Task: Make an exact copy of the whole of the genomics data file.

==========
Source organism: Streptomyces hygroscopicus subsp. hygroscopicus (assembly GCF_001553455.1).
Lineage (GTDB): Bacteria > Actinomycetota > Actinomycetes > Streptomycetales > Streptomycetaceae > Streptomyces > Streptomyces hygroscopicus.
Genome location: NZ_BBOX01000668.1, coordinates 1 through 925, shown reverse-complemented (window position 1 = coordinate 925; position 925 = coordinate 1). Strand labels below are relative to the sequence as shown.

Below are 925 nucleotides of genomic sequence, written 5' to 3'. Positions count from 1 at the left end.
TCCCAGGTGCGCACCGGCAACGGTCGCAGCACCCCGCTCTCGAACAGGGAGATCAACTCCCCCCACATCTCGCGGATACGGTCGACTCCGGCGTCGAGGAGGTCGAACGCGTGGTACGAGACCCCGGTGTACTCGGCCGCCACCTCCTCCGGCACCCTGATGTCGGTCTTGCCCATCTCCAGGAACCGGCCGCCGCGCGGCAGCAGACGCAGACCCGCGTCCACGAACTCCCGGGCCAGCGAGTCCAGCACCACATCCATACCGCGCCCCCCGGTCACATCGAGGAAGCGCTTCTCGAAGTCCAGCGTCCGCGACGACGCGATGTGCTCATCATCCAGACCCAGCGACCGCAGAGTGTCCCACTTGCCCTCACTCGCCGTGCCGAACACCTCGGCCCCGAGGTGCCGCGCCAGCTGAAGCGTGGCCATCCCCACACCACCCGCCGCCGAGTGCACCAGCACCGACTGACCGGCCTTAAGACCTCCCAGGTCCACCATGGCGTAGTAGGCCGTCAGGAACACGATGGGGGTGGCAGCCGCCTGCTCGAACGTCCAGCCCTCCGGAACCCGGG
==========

Source organism: Streptomyces hygroscopicus subsp. hygroscopicus (assembly GCF_001553455.1).
Lineage (GTDB): Bacteria > Actinomycetota > Actinomycetes > Streptomycetales > Streptomycetaceae > Streptomyces > Streptomyces hygroscopicus.
Genome location: NZ_BBOX01000668.1, coordinates 1 through 925, shown reverse-complemented (window position 1 = coordinate 925; position 925 = coordinate 1). Strand labels below are relative to the sequence as shown.

Below are 925 nucleotides of genomic sequence, written 5' to 3'. Positions count from 1 at the left end.
TCCCAGGTGCGCACCGGCAACGGTCGCAGCACCCCGCTCTCGAACAGGGAGATCAACTCCCCCCACATCTCGCGGATACGGTCGACTCCGGCGTCGAGGAGGTCGAACGCGTGGTACGAGACCCCGGTGTACTCGGCCGCCACCTCCTCCGGCACCCTGATGTCGGTCTTGCCCATCTCCAGGAACCGGCCGCCGCGCGGCAGCAGACGCAGACCCGCGTCCACGAACTCCCGGGCCAGCGAGTCCAGCACCACATCCATACCGCGCCCCCCGGTCACATCGAGGAAGCGCTTCTCGAAGTCCAGCGTCCGCGACGACGCGATGTGCTCATCATCCAGACCCAGCGACCGCAGAGTGTCCCACTTGCCCTCACTCGCCGTGCCGAACACCTCGGCCCCGAGGTGCCGCGCCAGCTGAAGCGTGGCCATCCCCACACCACCCGCCGCCGAGTGCACCAGCACCGACTGACCGGCCTTAAGACCTCCCAGGTCCACCATGGCGTAGTAGGCCGTCAGGAACACGATGGGGGTGGCAGCCGCCTGCTCGAACGTCCAGCCCTCCGGAACCCGGG